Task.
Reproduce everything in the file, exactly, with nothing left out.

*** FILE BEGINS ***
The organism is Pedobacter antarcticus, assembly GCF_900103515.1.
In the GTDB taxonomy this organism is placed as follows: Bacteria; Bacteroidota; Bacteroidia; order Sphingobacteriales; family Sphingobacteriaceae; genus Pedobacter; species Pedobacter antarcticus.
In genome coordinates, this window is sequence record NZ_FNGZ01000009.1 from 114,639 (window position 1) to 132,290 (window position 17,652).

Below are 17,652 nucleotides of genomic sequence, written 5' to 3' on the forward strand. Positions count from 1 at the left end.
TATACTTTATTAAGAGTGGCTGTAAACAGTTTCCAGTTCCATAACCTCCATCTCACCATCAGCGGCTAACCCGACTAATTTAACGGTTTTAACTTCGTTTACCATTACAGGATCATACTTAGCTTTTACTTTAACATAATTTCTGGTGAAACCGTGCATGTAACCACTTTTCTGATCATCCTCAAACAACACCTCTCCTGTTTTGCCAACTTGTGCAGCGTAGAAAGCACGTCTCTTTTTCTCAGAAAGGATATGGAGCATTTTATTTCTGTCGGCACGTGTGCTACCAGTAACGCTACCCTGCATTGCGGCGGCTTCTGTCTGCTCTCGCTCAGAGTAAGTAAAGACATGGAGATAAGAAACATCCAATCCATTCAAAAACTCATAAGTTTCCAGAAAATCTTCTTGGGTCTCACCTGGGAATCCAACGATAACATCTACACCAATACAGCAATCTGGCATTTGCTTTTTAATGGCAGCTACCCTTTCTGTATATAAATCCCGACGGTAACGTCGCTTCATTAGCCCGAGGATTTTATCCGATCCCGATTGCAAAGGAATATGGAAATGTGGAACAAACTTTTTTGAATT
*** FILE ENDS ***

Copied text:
The organism is Pedobacter antarcticus, assembly GCF_900103515.1.
In the GTDB taxonomy this organism is placed as follows: Bacteria; Bacteroidota; Bacteroidia; order Sphingobacteriales; family Sphingobacteriaceae; genus Pedobacter; species Pedobacter antarcticus.
In genome coordinates, this window is sequence record NZ_FNGZ01000009.1 from 114,639 (window position 1) to 132,290 (window position 17,652).

Below are 17,652 nucleotides of genomic sequence, written 5' to 3' on the forward strand. Positions count from 1 at the left end.
TATACTTTATTAAGAGTGGCTGTAAACAGTTTCCAGTTCCATAACCTCCATCTCACCATCAGCGGCTAACCCGACTAATTTAACGGTTTTAACTTCGTTTACCATTACAGGATCATACTTAGCTTTTACTTTAACATAATTTCTGGTGAAACCGTGCATGTAACCACTTTTCTGATCATCCTCAAACAACACCTCTCCTGTTTTGCCAACTTGTGCAGCGTAGAAAGCACGTCTCTTTTTCTCAGAAAGGATATGGAGCATTTTATTTCTGTCGGCACGTGTGCTACCAGTAACGCTACCCTGCATTGCGGCGGCTTCTGTCTGCTCTCGCTCAGAGTAAGTAAAGACATGGAGATAAGAAACATCCAATCCATTCAAAAACTCATAAGTTTCCAGAAAATCTTCTTGGGTCTCACCTGGGAATCCAACGATAACATCTACACCAATACAGCAATCTGGCATTTGCTTTTTAATGGCAGCTACCCTTTCTGTATATAAATCCCGACGGTAACGTCGCTTCATTAGCCCGAGGATTTTATCCGATCCCGATTGCAAAGGAATATGGAAATGTGGAACAAACTTTTTTGAATT